The French Academy – once considered a rather aloof institution – is undergoing a transformation.
A well-known local legend, trotted out by tour guides, recounts that the eccentric Queen Cristina of Sweden, who converted to Catholicism and came to live in Rome in 1654, fired a cannon ball from Castel S. Angelo at Villa Medici on the Pincio hill above the Spanish Steps. That same cannon ball is said to be the one that now sits on top of the fountain in front of the Villa.
The rather plain and forbidding frontage that Villa Medici presents to the city of Rome may have inspired the queen with fortress-besieging fantasies, hence her provocative gesture, but she would have had a very different impression if she had gone inside. The interior – the private façade, which looks over the gardens – is a show-piece of renaissance pomp and splendour, reflecting the status of Cardinal Ferdinando de’ Medici, who transformed it from a country residence (the area was still quite rural in the 16th century) into a palace intended to dazzle Rome.
According to Éric de Chassey, director of the Académie de France à Rome, which has been housed in the Villa Medici since 1803, the French Academy's reputation as a somewhat closed world is partly due to its outward appearance. “The front is the side that most people see and it is so austere that it is almost forbidding. But that was the way the Medici wanted it. The show of wealth and power was reserved for themselves and the guests they wanted to impress.”
Once inside the entrance hall, a flight of stairs leads up to the loggia which gives onto the gardens. This was the fulcrum of the villa, where 16th-century visitors would gasp in admiration at the vision opening before them – the sweeping balustrades flanked by two sculpted lions (one ancient, the other a 17th-century copy), the Giambologna bronze statue of Mercury hovering over the fountain basin, and the vast renaissance garden, with its hedged walks lined with ancient marbles and a “wild wood”, where the cardinal could indulge in a bit of hunting.
The cardinal lived in the villa for 11 years. He had expected to become pope, but the death of his older brother took him back to Florence to rule the Medici empire instead. When he departed he took most of his sculpture collection with him, including the lions and the Mercury, but fortunately he was unable to strip off the innumerable ancient Roman bas-reliefs, including some fragments from the Ara Pacis, with which he had decorated the interior façade. These are still there today.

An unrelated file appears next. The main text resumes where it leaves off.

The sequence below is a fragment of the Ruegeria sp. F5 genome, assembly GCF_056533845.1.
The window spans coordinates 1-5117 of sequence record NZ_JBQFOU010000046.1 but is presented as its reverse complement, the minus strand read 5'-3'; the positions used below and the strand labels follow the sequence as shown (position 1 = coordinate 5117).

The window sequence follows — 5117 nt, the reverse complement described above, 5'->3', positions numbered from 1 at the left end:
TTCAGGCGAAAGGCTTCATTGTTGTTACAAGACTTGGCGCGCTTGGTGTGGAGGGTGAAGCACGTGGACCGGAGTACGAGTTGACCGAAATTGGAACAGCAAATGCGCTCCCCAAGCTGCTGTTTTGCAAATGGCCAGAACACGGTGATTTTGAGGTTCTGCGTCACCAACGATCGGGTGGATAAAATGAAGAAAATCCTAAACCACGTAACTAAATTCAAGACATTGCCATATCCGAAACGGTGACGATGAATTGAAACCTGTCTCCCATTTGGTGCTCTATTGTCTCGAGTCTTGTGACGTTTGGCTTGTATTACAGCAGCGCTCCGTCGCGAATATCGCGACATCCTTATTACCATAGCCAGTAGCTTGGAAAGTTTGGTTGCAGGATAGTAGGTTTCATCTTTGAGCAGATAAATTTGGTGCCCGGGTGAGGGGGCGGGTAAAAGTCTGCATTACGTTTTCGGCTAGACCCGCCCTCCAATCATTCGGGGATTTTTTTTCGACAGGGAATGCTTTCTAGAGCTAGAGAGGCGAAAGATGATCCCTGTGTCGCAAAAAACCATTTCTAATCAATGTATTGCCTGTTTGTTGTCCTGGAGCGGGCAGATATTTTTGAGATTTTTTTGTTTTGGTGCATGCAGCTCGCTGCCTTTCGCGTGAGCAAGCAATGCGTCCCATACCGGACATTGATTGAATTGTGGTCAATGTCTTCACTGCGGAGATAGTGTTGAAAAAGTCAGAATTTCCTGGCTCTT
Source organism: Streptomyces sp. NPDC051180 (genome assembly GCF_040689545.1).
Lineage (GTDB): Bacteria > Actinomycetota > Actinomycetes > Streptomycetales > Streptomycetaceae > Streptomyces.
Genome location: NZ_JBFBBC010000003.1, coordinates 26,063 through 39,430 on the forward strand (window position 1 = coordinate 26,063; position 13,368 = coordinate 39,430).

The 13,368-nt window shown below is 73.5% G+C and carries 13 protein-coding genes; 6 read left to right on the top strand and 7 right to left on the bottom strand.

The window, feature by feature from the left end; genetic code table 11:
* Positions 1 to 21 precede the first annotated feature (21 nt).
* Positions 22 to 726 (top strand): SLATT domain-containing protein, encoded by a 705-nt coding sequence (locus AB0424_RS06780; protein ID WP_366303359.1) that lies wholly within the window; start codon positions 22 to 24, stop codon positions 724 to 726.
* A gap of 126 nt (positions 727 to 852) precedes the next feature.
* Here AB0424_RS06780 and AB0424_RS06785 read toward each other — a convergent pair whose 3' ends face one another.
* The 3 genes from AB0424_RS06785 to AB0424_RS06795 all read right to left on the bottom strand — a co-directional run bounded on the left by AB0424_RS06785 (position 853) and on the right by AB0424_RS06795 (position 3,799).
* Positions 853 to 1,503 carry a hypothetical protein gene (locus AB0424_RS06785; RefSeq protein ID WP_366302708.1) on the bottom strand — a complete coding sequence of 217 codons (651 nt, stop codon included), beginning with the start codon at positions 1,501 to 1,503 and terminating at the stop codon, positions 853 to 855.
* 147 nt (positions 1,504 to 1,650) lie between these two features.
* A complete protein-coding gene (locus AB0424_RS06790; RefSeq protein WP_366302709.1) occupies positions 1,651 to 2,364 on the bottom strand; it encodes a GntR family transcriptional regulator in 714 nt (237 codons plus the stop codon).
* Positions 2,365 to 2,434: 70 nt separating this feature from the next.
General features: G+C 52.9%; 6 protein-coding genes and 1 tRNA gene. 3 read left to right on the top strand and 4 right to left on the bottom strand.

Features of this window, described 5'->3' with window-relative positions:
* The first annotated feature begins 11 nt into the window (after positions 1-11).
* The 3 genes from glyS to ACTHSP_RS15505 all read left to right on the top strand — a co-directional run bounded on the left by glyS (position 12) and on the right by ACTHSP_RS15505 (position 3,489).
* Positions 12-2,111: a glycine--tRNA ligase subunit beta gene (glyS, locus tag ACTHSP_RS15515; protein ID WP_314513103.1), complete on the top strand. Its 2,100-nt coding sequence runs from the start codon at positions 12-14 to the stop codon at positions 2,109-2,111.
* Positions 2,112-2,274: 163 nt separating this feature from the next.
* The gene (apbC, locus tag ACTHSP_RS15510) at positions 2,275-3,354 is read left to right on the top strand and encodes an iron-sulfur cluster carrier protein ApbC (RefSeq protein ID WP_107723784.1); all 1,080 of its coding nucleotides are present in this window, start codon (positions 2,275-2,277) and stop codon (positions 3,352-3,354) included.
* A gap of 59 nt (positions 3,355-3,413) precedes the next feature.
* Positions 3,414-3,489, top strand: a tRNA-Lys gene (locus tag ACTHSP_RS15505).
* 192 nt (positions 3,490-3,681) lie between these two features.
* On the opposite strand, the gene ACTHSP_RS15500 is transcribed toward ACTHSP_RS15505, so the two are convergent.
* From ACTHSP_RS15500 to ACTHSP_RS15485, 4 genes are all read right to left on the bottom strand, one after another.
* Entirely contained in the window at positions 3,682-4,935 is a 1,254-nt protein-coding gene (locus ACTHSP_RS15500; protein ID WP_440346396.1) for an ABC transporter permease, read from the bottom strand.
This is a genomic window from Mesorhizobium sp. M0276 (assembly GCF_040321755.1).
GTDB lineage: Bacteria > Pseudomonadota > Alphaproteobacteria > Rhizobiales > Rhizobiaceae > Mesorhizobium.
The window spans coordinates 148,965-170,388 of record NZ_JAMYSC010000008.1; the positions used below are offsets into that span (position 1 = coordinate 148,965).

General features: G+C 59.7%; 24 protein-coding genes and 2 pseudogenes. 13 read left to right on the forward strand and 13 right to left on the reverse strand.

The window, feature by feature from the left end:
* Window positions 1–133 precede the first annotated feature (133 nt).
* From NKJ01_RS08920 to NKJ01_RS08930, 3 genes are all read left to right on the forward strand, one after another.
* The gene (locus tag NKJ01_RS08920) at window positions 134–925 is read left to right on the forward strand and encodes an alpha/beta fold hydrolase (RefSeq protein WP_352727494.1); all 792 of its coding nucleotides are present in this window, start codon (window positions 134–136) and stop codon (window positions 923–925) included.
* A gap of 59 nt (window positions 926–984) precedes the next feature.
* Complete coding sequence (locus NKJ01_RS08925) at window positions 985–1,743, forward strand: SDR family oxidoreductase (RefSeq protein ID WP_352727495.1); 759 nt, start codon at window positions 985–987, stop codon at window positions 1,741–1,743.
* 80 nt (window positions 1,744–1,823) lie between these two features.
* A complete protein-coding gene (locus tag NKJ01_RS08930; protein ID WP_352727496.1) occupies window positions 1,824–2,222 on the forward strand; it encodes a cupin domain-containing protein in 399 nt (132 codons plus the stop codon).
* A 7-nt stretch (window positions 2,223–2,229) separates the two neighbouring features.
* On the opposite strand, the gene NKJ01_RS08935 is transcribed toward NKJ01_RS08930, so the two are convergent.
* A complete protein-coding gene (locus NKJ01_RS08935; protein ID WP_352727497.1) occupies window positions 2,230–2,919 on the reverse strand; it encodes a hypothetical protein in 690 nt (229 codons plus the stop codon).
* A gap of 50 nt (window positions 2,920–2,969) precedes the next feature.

Appointed director in 2009, Eric de Chassey has embarked on a sweeping renovation programme. This has included major restoration projects and cultural initiatives aimed at revolutionising the academy's historically staid and aloof image. He believes that it is vitally important for the French Academy to “open up more to the world”.
Thanks to this, the gardens are now open daily to guided tours in English, French and Italian. The tour includes the newly-restored Cardinal Ferdinando's Pavilion, with its charming “Room of the Birds”. Decorated by Jacopo Zucchi, this features a veritable encyclopaedia of fauna covering the walls and ceiling. The adjoining “Room of Aurora” is a riot of grotesques and frescoed medallions depicting the villa during various phases of construction. A discreet little staircase leads from the pavilion down to the present Viale del Muro Torto, which in Medici time would have been outside the city. No-one knows for sure, but it is suspected that the pavilion may have been the cardinal's secret love nest.
The visit also includes the atelier with the Academy’s collection of plaster casts made by the borsisti (scholarship winners) dating back to the 17th century. The Academy was originally founded in 1666 by the Sun King, Louis XIV, to give young French artists the opportunity to study classical Roman masterpieces. However, they were also expected to supply the king with copies to decorate his palace in France. Originally thought worthless, these casts are now seen as valuable historic evidence of the work carried out by the students.
The Niobe sculpture group, based on an ancient Greek myth, is a focal point of the garden. This was one of the jewels of the cardinal's collection. Unfortunately, it also went with him to Florence. However the celebrated French artist Balthus, who was director of the Academy between 1961-1977, had copies made and visitors never fail to be moved by the sight of the agonising bodies of Niobe's dying children, scattered around the lawn in a remote corner of the grounds.
The fortunate borsisti, elected each year by a Paris commission, spend two or three years in Rome living at the Villa Medici. They do not necessarily have to be French, de Chassey says, and the Academy is no longer confined to painting and sculpture but is open to other disciplines, such as art history, photography, cinema, literature, design, choreography and even the culinary arts.
De Chassey's next project is expected to make a big impact on the Rome exhibition circuit. Planned for the end of this year, it will feature the works of major French, Flemish and Italian artists from a wide selection of foreign museums. Bassifondi di Barocco (“Baroque Low Life”) will centre on the 17th-century underworld, revealing the little-known dark side of a period known for its splendour.
Tours of Villa Medici gardens every day except Monday. Tours of the gardens plus the historic “Director's Apartments” on Wed only. Hours vary. For information tel. 066761223 or consult website.
This article was published in the 3 April 2013 edition of Wanted in Rome magazine.